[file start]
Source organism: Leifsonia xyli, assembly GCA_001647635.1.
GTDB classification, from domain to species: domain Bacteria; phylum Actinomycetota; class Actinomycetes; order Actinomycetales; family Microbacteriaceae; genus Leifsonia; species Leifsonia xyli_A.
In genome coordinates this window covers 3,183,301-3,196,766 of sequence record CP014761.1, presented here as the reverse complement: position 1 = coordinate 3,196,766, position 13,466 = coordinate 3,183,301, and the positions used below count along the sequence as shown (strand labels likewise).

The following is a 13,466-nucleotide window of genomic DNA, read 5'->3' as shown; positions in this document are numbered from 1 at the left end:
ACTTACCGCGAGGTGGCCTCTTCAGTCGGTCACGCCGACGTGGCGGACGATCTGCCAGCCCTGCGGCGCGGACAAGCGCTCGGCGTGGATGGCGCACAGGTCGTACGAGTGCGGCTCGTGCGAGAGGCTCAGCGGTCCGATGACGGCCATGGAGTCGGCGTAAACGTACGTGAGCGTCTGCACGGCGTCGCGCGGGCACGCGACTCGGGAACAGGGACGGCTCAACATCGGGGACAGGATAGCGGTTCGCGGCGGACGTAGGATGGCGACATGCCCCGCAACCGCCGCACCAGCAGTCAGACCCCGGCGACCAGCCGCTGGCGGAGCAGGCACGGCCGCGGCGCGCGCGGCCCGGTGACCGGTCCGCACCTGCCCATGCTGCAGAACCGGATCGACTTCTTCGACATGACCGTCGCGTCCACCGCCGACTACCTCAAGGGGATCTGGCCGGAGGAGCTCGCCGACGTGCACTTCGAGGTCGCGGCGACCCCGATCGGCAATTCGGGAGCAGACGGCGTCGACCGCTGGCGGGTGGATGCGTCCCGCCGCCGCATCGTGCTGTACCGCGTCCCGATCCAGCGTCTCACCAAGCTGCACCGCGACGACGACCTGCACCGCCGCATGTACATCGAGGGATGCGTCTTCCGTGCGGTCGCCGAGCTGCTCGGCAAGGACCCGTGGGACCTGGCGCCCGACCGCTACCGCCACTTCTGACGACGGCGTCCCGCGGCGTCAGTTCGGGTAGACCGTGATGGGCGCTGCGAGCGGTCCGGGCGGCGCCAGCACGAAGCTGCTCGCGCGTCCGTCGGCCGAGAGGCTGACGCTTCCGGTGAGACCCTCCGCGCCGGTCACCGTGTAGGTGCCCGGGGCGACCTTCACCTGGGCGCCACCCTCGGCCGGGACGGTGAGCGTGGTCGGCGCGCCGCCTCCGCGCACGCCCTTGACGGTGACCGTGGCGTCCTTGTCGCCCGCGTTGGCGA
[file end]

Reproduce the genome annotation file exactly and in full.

Source organism: Leifsonia xyli, assembly GCA_001647635.1.
GTDB classification, from domain to species: domain Bacteria; phylum Actinomycetota; class Actinomycetes; order Actinomycetales; family Microbacteriaceae; genus Leifsonia; species Leifsonia xyli_A.
In genome coordinates this window covers 3,183,301-3,196,766 of sequence record CP014761.1, presented here as the reverse complement: position 1 = coordinate 3,196,766, position 13,466 = coordinate 3,183,301, and the positions used below count along the sequence as shown (strand labels likewise).

The following is a 13,466-nucleotide window of genomic DNA, read 5'->3' as shown; positions in this document are numbered from 1 at the left end:
ACTTACCGCGAGGTGGCCTCTTCAGTCGGTCACGCCGACGTGGCGGACGATCTGCCAGCCCTGCGGCGCGGACAAGCGCTCGGCGTGGATGGCGCACAGGTCGTACGAGTGCGGCTCGTGCGAGAGGCTCAGCGGTCCGATGACGGCCATGGAGTCGGCGTAAACGTACGTGAGCGTCTGCACGGCGTCGCGCGGGCACGCGACTCGGGAACAGGGACGGCTCAACATCGGGGACAGGATAGCGGTTCGCGGCGGACGTAGGATGGCGACATGCCCCGCAACCGCCGCACCAGCAGTCAGACCCCGGCGACCAGCCGCTGGCGGAGCAGGCACGGCCGCGGCGCGCGCGGCCCGGTGACCGGTCCGCACCTGCCCATGCTGCAGAACCGGATCGACTTCTTCGACATGACCGTCGCGTCCACCGCCGACTACCTCAAGGGGATCTGGCCGGAGGAGCTCGCCGACGTGCACTTCGAGGTCGCGGCGACCCCGATCGGCAATTCGGGAGCAGACGGCGTCGACCGCTGGCGGGTGGATGCGTCCCGCCGCCGCATCGTGCTGTACCGCGTCCCGATCCAGCGTCTCACCAAGCTGCACCGCGACGACGACCTGCACCGCCGCATGTACATCGAGGGATGCGTCTTCCGTGCGGTCGCCGAGCTGCTCGGCAAGGACCCGTGGGACCTGGCGCCCGACCGCTACCGCCACTTCTGACGACGGCGTCCCGCGGCGTCAGTTCGGGTAGACCGTGATGGGCGCTGCGAGCGGTCCGGGCGGCGCCAGCACGAAGCTGCTCGCGCGTCCGTCGGCCGAGAGGCTGACGCTTCCGGTGAGACCCTCCGCGCCGGTCACCGTGTAGGTGCCCGGGGCGACCTTCACCTGGGCGCCACCCTCGGCCGGGACGGTGAGCGTGGTCGGCGCGCCGCCTCCGCGCACGCCCTTGACGGTGACCGTGGCGTCCTTGTCGCCCGCGTTGGCGA